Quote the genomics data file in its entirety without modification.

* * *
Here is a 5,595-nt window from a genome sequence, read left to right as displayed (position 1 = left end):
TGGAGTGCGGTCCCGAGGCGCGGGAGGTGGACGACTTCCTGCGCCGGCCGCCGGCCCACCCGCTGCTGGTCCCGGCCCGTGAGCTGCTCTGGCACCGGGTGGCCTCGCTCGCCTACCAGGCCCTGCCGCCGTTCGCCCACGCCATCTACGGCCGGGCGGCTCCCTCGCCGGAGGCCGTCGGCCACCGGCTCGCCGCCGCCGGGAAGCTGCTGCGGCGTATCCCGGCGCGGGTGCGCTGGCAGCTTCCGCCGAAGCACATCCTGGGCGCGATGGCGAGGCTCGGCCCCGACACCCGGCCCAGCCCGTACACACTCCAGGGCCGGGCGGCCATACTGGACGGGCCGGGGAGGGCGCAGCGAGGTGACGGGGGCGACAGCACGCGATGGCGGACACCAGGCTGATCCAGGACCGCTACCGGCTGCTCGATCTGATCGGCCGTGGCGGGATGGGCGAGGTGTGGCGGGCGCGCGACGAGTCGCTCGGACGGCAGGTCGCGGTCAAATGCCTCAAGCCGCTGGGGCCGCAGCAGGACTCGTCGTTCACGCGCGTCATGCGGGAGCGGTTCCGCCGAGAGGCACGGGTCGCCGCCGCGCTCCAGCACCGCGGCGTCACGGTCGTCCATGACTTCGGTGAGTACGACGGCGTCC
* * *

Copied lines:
Here is a 5,595-nt window from a genome sequence, read left to right as displayed (position 1 = left end):
TGGAGTGCGGTCCCGAGGCGCGGGAGGTGGACGACTTCCTGCGCCGGCCGCCGGCCCACCCGCTGCTGGTCCCGGCCCGTGAGCTGCTCTGGCACCGGGTGGCCTCGCTCGCCTACCAGGCCCTGCCGCCGTTCGCCCACGCCATCTACGGCCGGGCGGCTCCCTCGCCGGAGGCCGTCGGCCACCGGCTCGCCGCCGCCGGGAAGCTGCTGCGGCGTATCCCGGCGCGGGTGCGCTGGCAGCTTCCGCCGAAGCACATCCTGGGCGCGATGGCGAGGCTCGGCCCCGACACCCGGCCCAGCCCGTACACACTCCAGGGCCGGGCGGCCATACTGGACGGGCCGGGGAGGGCGCAGCGAGGTGACGGGGGCGACAGCACGCGATGGCGGACACCAGGCTGATCCAGGACCGCTACCGGCTGCTCGATCTGATCGGCCGTGGCGGGATGGGCGAGGTGTGGCGGGCGCGCGACGAGTCGCTCGGACGGCAGGTCGCGGTCAAATGCCTCAAGCCGCTGGGGCCGCAGCAGGACTCGTCGTTCACGCGCGTCATGCGGGAGCGGTTCCGCCGAGAGGCACGGGTCGCCGCCGCGCTCCAGCACCGCGGCGTCACGGTCGTCCATGACTTCGGTGAGTACGACGGCGTCC